The idea of Crusade as mission ultimately backfired, as the Crusade precedent was expanded and used to enforce uniformity within the Christian fold. Crusades were declared against Orthodox Christians and heretical sects, ultimately precipitating the sectarian conflict between Protestants and Catholics ravaged late medieval Europe. The Christian faith has never fully recovered from this deep tear in the Church, and indeed, the savage violence of the Crusades and their aftermath catalyzed the rise of rationalism and secular statecraft.

4. Christian Mission as Civilizing Influence

Europe rose out the Middle Ages as a global power, and promptly used this power to increase its wealth and influence. International trade and interactions increased substantially, largely at the instigation of the West. Along with this increase in contact came the evolution of new infrastructure and models of cultural interaction. These structures existed primarily in service of European interests and concerns, and were not always equitable in their understanding and treatment of the other party.

At home, Christians imbibed stories of the savages and heathens of far-away lands. Inspired by a mixture of compassion and the Great Commission, missionaries took to the seas armed with their European-Christian faith and a vision for bettering the lots of these strange and distant people.

5. Christian Mission as Dialogue

The variety of voices in the post-colonial world has opened up a new respect for different cultures and religious traditions, and brought into sharp focus the fact that memories of crusade and colonialism are still painful for non-Western nations. In this context, the Christian mission needs to be reconsidered, not as a crusade or civilizing mission, but as a discussion grounded in true love and respect for the other party.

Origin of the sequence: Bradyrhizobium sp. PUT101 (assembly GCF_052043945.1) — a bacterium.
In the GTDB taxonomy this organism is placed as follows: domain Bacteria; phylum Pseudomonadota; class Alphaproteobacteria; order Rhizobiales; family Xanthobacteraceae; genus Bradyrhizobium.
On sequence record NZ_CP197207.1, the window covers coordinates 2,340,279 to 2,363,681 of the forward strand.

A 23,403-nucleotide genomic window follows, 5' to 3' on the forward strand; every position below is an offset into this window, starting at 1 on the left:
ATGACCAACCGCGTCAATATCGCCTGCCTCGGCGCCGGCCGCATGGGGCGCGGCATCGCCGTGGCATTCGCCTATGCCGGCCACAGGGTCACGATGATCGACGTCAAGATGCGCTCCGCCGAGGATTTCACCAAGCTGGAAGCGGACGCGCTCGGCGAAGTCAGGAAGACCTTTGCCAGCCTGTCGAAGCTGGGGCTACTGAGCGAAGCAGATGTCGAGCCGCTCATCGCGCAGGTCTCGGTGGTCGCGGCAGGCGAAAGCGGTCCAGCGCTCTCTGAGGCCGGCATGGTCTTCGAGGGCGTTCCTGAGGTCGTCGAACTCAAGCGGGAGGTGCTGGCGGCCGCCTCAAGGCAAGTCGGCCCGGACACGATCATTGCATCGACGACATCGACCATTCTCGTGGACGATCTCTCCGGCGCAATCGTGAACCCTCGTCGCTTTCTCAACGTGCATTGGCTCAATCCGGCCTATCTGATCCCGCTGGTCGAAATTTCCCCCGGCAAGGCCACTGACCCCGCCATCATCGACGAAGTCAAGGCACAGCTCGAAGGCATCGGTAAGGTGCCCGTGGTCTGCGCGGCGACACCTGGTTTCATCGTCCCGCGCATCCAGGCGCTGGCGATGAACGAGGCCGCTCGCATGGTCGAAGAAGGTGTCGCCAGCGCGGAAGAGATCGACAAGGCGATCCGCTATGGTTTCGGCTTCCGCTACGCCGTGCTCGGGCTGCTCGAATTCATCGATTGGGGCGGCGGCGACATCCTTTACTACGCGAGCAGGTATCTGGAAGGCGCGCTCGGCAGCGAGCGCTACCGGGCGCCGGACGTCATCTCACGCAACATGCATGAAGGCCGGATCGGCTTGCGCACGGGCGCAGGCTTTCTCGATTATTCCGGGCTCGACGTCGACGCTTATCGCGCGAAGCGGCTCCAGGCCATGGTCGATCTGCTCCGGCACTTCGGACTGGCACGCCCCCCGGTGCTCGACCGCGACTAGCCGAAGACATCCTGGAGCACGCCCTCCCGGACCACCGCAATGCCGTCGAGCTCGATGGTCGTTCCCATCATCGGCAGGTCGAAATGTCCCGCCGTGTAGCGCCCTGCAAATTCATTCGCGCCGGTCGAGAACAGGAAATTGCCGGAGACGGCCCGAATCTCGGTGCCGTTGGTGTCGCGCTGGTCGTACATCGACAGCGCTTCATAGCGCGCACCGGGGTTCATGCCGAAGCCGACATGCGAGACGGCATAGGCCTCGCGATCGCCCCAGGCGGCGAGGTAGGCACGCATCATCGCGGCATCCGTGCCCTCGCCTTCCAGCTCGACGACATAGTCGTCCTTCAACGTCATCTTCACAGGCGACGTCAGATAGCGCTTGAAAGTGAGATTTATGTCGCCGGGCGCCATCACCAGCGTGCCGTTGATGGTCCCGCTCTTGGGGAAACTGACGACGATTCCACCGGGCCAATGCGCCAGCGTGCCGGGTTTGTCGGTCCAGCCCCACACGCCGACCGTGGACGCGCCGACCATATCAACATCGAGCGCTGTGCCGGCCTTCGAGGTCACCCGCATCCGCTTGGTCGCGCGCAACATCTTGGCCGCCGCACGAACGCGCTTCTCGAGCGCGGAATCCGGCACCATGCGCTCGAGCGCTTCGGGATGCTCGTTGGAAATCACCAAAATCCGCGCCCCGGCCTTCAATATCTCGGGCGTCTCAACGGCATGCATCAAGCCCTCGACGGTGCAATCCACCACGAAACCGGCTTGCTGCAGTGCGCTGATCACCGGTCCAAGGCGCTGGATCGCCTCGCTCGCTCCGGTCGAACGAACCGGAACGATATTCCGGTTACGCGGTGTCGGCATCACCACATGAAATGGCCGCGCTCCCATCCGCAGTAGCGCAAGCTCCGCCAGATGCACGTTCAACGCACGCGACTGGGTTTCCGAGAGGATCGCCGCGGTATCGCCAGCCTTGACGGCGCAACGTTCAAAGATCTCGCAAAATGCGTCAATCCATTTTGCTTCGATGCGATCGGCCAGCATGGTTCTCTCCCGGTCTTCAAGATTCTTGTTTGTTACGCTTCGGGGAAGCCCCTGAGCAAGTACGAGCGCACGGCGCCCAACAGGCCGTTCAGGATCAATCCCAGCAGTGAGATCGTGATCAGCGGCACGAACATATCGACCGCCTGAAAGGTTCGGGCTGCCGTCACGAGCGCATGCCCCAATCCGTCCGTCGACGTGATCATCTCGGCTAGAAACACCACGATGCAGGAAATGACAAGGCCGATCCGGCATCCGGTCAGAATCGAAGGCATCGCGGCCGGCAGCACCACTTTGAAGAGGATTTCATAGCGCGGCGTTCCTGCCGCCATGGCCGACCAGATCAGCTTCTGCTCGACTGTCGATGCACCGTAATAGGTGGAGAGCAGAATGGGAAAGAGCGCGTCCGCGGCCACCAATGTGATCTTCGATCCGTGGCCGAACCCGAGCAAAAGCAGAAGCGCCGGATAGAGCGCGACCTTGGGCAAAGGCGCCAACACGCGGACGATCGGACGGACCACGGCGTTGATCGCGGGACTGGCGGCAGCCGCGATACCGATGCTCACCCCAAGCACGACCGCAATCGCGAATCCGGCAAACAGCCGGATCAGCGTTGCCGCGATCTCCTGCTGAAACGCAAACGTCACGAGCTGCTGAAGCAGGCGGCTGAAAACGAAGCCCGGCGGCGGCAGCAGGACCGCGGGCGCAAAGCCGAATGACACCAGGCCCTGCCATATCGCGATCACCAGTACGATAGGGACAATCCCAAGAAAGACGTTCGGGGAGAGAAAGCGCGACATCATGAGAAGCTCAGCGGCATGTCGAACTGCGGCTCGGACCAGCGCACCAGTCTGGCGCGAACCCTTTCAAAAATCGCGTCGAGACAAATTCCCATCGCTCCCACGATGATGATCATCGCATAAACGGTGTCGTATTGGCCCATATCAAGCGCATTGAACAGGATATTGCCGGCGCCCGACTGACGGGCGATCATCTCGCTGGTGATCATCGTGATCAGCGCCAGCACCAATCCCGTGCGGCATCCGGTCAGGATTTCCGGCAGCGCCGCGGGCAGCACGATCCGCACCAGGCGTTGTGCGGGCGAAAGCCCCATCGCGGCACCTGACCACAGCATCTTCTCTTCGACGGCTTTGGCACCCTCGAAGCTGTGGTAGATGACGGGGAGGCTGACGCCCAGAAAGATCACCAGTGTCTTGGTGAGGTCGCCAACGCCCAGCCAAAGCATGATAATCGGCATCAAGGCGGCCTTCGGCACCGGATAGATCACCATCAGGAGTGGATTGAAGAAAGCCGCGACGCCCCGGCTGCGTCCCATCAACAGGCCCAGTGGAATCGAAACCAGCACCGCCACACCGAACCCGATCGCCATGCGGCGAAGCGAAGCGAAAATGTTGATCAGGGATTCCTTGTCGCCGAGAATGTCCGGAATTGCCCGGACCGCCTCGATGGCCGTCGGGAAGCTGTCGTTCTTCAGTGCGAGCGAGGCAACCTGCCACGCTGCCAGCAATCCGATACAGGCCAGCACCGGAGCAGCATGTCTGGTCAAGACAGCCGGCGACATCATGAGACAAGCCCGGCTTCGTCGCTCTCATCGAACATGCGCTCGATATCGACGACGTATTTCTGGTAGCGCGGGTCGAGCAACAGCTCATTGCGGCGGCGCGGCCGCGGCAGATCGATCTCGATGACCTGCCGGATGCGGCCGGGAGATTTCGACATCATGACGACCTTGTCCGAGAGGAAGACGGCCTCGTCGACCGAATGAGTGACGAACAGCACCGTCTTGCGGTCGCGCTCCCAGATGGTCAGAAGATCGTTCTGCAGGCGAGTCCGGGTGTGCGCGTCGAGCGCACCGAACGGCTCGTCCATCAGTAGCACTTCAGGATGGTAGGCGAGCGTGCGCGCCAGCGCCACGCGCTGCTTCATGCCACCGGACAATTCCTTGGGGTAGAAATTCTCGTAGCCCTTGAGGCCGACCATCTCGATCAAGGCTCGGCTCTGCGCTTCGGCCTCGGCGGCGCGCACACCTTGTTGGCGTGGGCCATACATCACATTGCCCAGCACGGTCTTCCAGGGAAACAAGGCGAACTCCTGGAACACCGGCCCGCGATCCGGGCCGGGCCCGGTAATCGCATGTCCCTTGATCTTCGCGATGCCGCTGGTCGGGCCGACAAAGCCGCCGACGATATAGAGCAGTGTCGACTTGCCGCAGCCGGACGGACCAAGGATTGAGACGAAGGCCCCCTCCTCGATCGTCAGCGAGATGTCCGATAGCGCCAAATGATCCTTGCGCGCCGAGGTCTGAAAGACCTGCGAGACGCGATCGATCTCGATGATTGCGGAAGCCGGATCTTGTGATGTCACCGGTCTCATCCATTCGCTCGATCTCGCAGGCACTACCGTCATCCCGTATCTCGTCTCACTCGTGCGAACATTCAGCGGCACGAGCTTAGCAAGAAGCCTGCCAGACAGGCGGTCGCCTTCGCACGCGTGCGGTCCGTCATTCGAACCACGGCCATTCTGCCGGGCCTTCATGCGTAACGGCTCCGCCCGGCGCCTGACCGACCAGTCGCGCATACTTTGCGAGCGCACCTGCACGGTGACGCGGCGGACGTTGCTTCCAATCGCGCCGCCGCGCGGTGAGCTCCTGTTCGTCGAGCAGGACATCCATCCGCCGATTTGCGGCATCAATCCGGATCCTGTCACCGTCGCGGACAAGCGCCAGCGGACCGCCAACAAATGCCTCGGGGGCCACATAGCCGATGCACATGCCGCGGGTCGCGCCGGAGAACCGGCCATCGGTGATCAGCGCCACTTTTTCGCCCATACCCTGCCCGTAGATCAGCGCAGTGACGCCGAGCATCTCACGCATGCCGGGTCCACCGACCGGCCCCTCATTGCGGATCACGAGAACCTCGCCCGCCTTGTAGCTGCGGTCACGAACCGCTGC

As Christians, it is imperative that we identify how we interpret our commission, and interpret our critically through the eyes of Jesus Christ. Christians through the ages have worked out their calling in a variety of ways depending on their circumstances. How did Jesus approach his mission, and how would he in turn encourage us to approach our mission in the world today?

The Great Commission as an Invitation to Pilgrimage
For us, the Great Commission has become centrally a command to go in faith. All other concerns have been absorbed into that one pressing vocation.

We live, after all, in a transitional and ambiguous age. The methods and theories of the past have come into question, but the ways of the future are still underdeveloped and in flux. Since we are unable to whole-heartedly embrace either of these, what remains for us is a commitment to Christ and a compulsion to enact that commitment in a broader context.

There are, of course, other details to the Great Commission that we have not yet addressed. But perhaps this is a question of pneumatology: our love for and commitment to Christ is being tried and enhanced through this pilgrimage. Now we must wait for the gift of the Holy Spirit.